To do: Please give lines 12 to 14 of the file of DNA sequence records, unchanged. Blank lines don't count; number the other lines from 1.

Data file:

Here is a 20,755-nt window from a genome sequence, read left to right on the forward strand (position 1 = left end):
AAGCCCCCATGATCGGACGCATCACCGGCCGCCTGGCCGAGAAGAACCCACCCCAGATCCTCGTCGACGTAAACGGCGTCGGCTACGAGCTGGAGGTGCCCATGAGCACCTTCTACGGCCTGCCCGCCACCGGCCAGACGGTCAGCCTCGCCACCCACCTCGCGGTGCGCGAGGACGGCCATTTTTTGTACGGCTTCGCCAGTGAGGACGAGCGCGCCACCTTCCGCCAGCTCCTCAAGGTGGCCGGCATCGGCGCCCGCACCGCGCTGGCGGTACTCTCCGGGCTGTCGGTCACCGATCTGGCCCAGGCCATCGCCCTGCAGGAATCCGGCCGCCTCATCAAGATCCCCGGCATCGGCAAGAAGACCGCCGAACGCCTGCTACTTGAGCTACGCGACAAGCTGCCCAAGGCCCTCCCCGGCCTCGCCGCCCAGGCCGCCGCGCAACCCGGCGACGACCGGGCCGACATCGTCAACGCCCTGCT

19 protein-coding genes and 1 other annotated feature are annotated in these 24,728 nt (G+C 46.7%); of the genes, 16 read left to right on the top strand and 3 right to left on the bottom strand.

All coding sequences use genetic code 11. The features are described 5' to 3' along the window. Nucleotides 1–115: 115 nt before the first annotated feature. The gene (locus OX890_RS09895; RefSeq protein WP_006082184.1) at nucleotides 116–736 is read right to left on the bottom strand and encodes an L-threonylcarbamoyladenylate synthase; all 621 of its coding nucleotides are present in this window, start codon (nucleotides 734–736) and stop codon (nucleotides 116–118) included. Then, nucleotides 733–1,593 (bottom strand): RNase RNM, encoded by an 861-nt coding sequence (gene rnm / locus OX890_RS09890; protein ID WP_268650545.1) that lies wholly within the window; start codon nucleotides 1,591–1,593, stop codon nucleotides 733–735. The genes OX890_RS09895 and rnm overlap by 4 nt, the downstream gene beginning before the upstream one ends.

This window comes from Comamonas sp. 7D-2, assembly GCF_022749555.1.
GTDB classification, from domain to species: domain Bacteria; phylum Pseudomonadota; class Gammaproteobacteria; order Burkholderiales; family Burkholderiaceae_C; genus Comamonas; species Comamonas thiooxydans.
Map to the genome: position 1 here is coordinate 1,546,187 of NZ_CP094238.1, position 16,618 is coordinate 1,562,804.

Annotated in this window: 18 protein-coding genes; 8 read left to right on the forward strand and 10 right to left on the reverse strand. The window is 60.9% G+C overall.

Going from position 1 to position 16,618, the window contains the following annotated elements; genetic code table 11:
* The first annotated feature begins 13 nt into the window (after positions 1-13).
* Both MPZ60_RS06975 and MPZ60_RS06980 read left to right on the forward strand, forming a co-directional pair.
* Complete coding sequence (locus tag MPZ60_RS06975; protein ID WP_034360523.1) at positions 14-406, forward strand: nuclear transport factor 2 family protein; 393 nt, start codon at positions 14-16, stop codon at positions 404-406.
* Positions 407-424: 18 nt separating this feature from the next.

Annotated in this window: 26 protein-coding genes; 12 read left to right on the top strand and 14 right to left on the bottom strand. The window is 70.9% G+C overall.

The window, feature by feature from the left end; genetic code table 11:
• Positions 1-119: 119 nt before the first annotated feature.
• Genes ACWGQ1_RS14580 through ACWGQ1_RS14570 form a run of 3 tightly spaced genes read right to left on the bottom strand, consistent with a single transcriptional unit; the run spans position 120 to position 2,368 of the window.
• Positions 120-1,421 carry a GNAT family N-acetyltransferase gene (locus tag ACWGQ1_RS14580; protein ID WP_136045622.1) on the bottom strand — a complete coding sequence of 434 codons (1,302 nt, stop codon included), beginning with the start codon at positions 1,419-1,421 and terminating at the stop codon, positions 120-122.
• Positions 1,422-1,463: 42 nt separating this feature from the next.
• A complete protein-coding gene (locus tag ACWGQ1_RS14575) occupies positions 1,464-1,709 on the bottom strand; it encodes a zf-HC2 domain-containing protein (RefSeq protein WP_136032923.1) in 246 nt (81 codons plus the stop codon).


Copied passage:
* Complete coding sequence (locus tag MPZ60_RS06975; protein ID WP_034360523.1) at positions 14-406, forward strand: nuclear transport factor 2 family protein; 393 nt, start codon at positions 14-16, stop codon at positions 404-406.
* Positions 407-424: 18 nt separating this feature from the next.

Annotated in this window: 26 protein-coding genes; 12 read left to right on the top strand and 14 right to left on the bottom strand. The window is 70.9% G+C overall.